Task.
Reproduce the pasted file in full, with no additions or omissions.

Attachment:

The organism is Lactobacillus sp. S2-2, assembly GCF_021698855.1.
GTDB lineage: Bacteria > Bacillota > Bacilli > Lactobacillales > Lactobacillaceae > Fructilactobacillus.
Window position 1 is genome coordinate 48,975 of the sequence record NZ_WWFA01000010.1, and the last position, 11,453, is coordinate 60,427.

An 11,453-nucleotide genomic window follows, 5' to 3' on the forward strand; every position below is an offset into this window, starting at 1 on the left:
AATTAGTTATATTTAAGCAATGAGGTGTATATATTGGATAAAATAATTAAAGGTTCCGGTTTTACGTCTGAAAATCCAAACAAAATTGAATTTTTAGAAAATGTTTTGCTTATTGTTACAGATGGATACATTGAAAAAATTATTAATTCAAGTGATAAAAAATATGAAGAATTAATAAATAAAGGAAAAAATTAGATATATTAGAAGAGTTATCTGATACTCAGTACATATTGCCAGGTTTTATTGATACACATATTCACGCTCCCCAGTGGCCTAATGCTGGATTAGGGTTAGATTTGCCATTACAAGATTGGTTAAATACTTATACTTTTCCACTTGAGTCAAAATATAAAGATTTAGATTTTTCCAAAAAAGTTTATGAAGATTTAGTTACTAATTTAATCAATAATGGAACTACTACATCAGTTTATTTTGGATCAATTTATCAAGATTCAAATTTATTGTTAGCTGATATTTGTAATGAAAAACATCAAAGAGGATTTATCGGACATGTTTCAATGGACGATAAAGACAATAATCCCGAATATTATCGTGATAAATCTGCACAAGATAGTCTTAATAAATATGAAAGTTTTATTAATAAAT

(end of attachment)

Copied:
The organism is Lactobacillus sp. S2-2, assembly GCF_021698855.1.
GTDB lineage: Bacteria > Bacillota > Bacilli > Lactobacillales > Lactobacillaceae > Fructilactobacillus.
Window position 1 is genome coordinate 48,975 of the sequence record NZ_WWFA01000010.1, and the last position, 11,453, is coordinate 60,427.

An 11,453-nucleotide genomic window follows, 5' to 3' on the forward strand; every position below is an offset into this window, starting at 1 on the left:
AATTAGTTATATTTAAGCAATGAGGTGTATATATTGGATAAAATAATTAAAGGTTCCGGTTTTACGTCTGAAAATCCAAACAAAATTGAATTTTTAGAAAATGTTTTGCTTATTGTTACAGATGGATACATTGAAAAAATTATTAATTCAAGTGATAAAAAATATGAAGAATTAATAAATAAAGGAAAAAATTAGATATATTAGAAGAGTTATCTGATACTCAGTACATATTGCCAGGTTTTATTGATACACATATTCACGCTCCCCAGTGGCCTAATGCTGGATTAGGGTTAGATTTGCCATTACAAGATTGGTTAAATACTTATACTTTTCCACTTGAGTCAAAATATAAAGATTTAGATTTTTCCAAAAAAGTTTATGAAGATTTAGTTACTAATTTAATCAATAATGGAACTACTACATCAGTTTATTTTGGATCAATTTATCAAGATTCAAATTTATTGTTAGCTGATATTTGTAATGAAAAACATCAAAGAGGATTTATCGGACATGTTTCAATGGACGATAAAGACAATAATCCCGAATATTATCGTGATAAATCTGCACAAGATAGTCTTAATAAATATGAAAGTTTTATTAATAAAT